Bittersweet festive – responsible ‘splurging’

Finance Minister, Tito Mboweni delivered the 2019 medium-term budget speech, which left a bit of a bitter taste in our mouths. However as bitter as it may have been, it is the truth we needed to face in order to make the necessary changes in our daily lives and adapt to new ways of spending. 

We are a nation that loves life and everything good which comes with it. We spend, and unfortunately at times even to our own detriment as we spend more than we earn, which is one of the points our Finance Minister continues to emphasize. How then do we enjoy life, especially during the festive season without having to overspend and find ourselves in the usual corner of ‘Janu Avenue and Worry Street’? 

Throughout the year we have been working hard and it is during this time that we want to enjoy ourselves with our families without having to worry about our bank balances. This is when we start planning, which we aren’t crazy about because it is after all the festive season, we only want to have fun with no worries. To ease yourself into the festive season, set out a ‘splurging plan’ (the word ‘budget’ seems to intimidate a lot of us). Open a savings account where you could transfer some of your funds into, to either use for your splurging or to save for January. Getting into the new year debt free is something we should aim at. It alleviates the stress of the January responsibilities, therefore use your bonus/thirteenth cheque to set yourself free from the chains of debt. Don’t allow your debt to put so much of fear in you that you are too scared to scrutinize all your statements and credit reports. The same initiative you took to apply for that credit, take that same initiative to stay on top of your credit life and not letting anything fall through the cracks.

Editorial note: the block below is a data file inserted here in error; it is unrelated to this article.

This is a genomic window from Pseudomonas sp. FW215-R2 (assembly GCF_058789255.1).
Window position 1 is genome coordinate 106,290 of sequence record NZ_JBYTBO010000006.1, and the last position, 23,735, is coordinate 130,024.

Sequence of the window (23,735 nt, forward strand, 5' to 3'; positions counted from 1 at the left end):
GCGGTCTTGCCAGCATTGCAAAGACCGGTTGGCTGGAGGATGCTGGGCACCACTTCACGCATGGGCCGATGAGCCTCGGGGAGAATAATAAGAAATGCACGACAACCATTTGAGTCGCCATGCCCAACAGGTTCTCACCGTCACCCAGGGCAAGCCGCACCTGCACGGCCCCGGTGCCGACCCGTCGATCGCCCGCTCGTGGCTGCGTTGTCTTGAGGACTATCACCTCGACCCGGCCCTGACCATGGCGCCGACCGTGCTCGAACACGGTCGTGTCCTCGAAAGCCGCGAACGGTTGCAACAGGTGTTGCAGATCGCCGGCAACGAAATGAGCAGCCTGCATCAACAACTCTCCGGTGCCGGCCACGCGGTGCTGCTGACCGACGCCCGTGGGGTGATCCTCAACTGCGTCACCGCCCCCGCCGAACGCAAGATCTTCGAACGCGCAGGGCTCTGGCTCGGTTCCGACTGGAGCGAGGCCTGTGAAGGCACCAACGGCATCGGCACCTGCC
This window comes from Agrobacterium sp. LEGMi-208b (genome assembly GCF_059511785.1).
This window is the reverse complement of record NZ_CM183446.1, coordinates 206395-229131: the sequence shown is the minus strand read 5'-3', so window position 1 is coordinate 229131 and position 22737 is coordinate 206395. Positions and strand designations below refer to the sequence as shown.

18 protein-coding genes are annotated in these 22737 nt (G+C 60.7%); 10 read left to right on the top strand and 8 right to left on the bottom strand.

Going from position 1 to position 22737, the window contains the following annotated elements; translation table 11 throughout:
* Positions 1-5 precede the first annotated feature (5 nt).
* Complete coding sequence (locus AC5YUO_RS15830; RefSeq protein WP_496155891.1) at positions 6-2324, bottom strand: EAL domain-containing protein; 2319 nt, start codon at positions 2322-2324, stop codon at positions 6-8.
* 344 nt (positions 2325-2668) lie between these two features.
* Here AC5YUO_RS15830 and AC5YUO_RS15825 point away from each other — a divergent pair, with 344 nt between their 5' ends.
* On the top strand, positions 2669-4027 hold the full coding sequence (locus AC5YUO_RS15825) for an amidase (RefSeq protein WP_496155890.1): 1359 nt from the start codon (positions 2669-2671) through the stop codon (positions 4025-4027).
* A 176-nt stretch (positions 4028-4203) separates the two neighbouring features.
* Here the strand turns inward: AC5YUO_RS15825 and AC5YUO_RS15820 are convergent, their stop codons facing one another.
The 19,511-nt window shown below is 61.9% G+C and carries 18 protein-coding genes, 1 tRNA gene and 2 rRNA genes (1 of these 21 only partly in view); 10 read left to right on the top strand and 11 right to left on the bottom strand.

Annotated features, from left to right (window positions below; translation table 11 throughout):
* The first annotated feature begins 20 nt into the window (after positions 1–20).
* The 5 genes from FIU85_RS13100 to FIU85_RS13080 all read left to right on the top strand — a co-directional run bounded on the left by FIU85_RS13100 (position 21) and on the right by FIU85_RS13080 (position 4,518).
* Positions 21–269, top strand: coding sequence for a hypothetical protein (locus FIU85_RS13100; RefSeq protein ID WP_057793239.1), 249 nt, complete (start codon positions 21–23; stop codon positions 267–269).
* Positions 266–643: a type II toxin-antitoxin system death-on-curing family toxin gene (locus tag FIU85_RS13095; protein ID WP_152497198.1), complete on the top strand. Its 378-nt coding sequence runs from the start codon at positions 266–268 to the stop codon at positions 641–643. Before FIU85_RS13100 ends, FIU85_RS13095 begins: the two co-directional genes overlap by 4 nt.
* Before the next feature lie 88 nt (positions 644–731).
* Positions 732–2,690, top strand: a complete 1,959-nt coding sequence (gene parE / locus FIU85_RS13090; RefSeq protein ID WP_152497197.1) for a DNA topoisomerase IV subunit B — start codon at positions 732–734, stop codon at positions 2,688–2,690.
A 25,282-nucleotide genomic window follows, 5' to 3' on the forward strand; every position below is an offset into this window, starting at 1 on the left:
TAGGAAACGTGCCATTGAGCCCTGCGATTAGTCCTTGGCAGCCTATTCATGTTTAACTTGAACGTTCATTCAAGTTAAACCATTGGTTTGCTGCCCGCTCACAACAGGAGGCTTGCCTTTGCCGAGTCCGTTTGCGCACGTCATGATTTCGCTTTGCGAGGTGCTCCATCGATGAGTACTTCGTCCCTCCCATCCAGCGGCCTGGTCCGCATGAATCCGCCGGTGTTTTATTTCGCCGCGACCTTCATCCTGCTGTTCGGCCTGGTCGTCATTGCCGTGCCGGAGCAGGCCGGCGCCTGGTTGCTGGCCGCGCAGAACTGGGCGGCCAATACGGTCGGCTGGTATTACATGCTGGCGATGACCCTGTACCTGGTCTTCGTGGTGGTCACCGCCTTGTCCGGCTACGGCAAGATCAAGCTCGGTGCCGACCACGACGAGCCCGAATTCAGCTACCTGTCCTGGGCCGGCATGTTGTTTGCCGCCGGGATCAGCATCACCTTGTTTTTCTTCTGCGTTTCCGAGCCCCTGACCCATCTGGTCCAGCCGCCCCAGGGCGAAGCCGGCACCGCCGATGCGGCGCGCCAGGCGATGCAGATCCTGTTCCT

When does the Credit Ombud help? 

Should your statement of account obtain any information which you would like to dispute, you may approach your credit provider and lodge your dispute with them. You will then allow them 20 working days to investigate and only after the 20 working days, should you either not get a response or aren’t satisfied with their outcome, you may contact the Credit Ombud to log your dispute with a reference number from the credit provider. A similar process applies when logging a dispute at the credit bureau. Once you have obtained your credit report and find that there is some information which you would like to dispute, you will contact the credit bureau and request 

to log a dispute. Upon logging your dispute, the bureau will provide to you a reference number and you will allow them 20 working days to investigate your dispute. After the 20 working days, should you not have received any feedback from them or you aren’t satisfied with their outcome, you may contact the Credit Ombud to log your dispute. 

Set time aside for yourself, where you will focus on your finances and to fix what needs to be fixed, as taking care of your finances is also part of self-care. Take charge, be in control and steer your finances in the direction that will allow you to build a future for yourself. Your income should be a steppingstone to a better life, so make those tough but necessary decisions and be disciplined. 

Money is only a tool. It will take you wherever you wish, but it will not replace you as the driver. – Ayn Rand 

Consumers can contact the office of the Credit Ombud for FREE assistance if they experience any issues relating to credit agreements with non-bank credit providers such as the clothing and furniture retailers as well as micro-lenders, fraudulent listings, emolument attachment orders (“garnishee orders”) or general complaints about their credit bureaux listings.

The office can be contacted on 0861 66 28 37; on the website; email us at or send a sms to 44786 and we will call you.